Occupational health educators partnering with Latina/o immigrant communities are challenged to cross the boundaries of traditional dominant culture assumptions about knowledge and action. Together they seek to understand the risks that workers face daily, their pressing needs to work for survival, and the limitations of bringing institutional enforcement to their workplaces. A critical ethnographic approach may start with understanding how knowledge and practices are held and used in immigrant communities and the role of social agency in responding to learning and workplace hazards. Peer educators leading popular education curricula, in community-based organizations, is a promising approach. The effect of popular education in its most authentic form requires that curricula are created, presented and evaluated as a joint effort between communities needing skills and capacities in occupational health, organizers of workers in the communities, and occupational health experts willing to develop post-colonial knowledge and practices outside disciplinary and institutional boundaries. Educators responding to unique, local, social and cultural histories of communities recognize a social ecology of learning. As a critique of colonial approaches, an intentional educational science of mediation should be practiced to both describe native cultural funds of knowledge and ways of examining these processes in partnership. The human social ecology of learning approach seeks to decolonize dissemination by turning the focus away from decontextualized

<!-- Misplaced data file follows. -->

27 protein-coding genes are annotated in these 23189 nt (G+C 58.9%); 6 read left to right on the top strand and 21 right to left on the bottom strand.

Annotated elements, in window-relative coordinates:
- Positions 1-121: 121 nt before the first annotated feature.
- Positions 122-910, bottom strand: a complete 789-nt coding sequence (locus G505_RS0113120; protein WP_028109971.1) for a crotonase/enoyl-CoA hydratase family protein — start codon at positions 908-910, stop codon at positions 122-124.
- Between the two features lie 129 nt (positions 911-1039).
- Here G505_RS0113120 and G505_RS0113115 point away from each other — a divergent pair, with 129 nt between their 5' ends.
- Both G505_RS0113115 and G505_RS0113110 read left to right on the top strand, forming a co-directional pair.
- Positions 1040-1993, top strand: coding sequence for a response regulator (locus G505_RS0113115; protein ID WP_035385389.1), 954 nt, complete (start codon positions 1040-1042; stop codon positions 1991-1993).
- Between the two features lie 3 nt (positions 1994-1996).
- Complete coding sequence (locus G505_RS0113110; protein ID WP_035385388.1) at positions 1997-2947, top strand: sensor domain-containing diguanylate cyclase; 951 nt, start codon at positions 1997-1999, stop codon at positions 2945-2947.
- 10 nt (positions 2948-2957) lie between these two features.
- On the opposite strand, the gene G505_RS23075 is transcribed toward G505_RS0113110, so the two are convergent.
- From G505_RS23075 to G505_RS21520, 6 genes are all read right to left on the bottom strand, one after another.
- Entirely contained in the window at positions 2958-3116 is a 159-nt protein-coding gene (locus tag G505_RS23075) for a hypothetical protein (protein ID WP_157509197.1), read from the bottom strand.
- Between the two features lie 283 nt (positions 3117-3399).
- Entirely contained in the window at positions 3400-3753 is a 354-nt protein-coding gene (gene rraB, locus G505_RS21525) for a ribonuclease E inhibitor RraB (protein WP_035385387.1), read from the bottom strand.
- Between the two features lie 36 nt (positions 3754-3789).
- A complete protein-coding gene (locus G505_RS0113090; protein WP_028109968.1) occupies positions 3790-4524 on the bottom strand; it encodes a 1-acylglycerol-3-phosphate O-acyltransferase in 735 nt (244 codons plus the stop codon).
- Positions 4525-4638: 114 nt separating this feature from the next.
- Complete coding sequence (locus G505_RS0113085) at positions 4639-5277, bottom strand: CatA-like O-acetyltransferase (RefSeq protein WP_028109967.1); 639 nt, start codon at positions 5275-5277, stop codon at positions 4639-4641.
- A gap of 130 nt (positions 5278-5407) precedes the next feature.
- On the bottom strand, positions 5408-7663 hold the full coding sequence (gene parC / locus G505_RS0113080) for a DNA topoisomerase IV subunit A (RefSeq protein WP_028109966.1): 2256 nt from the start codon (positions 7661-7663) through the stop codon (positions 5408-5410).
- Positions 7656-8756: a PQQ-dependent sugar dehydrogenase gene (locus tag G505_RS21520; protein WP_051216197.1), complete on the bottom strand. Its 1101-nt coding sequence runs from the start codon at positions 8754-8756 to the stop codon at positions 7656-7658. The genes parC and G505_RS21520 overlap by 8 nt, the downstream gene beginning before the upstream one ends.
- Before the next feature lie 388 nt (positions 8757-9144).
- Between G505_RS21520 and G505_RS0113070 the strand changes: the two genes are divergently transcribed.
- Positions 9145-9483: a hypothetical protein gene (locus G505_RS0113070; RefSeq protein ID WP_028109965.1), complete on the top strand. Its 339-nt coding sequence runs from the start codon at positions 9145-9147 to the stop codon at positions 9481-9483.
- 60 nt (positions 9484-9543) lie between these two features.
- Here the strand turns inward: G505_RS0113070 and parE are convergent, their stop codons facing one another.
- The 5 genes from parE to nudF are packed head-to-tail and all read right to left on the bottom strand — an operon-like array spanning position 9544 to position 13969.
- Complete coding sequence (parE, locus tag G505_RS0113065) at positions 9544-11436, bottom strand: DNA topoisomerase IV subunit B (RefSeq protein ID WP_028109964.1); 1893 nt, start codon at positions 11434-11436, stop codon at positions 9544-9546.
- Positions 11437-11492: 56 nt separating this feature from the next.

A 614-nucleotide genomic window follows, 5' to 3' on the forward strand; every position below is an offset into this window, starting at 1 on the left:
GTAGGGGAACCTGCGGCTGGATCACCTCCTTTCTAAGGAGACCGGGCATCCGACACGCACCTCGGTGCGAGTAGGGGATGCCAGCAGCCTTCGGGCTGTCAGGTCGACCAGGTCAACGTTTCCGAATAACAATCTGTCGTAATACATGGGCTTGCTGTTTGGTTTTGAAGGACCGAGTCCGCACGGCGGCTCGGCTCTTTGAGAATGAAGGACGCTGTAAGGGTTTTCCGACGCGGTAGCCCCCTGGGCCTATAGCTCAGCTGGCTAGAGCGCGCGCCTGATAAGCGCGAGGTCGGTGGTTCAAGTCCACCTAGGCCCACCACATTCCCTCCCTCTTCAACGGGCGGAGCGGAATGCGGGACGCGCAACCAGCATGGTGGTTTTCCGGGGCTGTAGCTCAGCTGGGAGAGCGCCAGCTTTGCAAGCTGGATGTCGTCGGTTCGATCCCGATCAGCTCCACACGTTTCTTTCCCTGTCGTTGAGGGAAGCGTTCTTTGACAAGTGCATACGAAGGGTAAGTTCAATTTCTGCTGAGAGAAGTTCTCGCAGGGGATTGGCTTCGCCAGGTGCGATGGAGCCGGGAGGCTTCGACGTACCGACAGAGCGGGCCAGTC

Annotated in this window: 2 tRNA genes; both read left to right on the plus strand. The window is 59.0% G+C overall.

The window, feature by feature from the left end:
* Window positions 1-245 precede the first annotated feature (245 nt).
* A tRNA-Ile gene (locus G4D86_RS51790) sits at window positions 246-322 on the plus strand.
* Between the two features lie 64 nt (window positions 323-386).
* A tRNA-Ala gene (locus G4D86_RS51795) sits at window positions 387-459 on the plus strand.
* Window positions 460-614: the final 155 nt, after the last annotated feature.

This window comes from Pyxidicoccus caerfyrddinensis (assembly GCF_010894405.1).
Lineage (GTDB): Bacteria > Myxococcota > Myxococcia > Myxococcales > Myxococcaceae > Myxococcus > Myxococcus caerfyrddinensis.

mechanisms; it promotes understanding the contemporary confluence of media, transnational hybridity, and the active role learners have across languages to use cultural capacities to design and re-design their lifeworlds. Occupational health educators should explore and document what these communities know and need to know in ways that peer educators and workers can trust and teach each other sustaining occupational health practices to strengthen worker community-based support.
Keywords: occupational health education, Latina/o immigrants, post-colonial curriculum
How to Cite:
Zanoni, J. P., (2013) “Confronting Inequity: Participatory Education Impacting Health At Work”, Journal of Critical Thought and Praxis 2(1).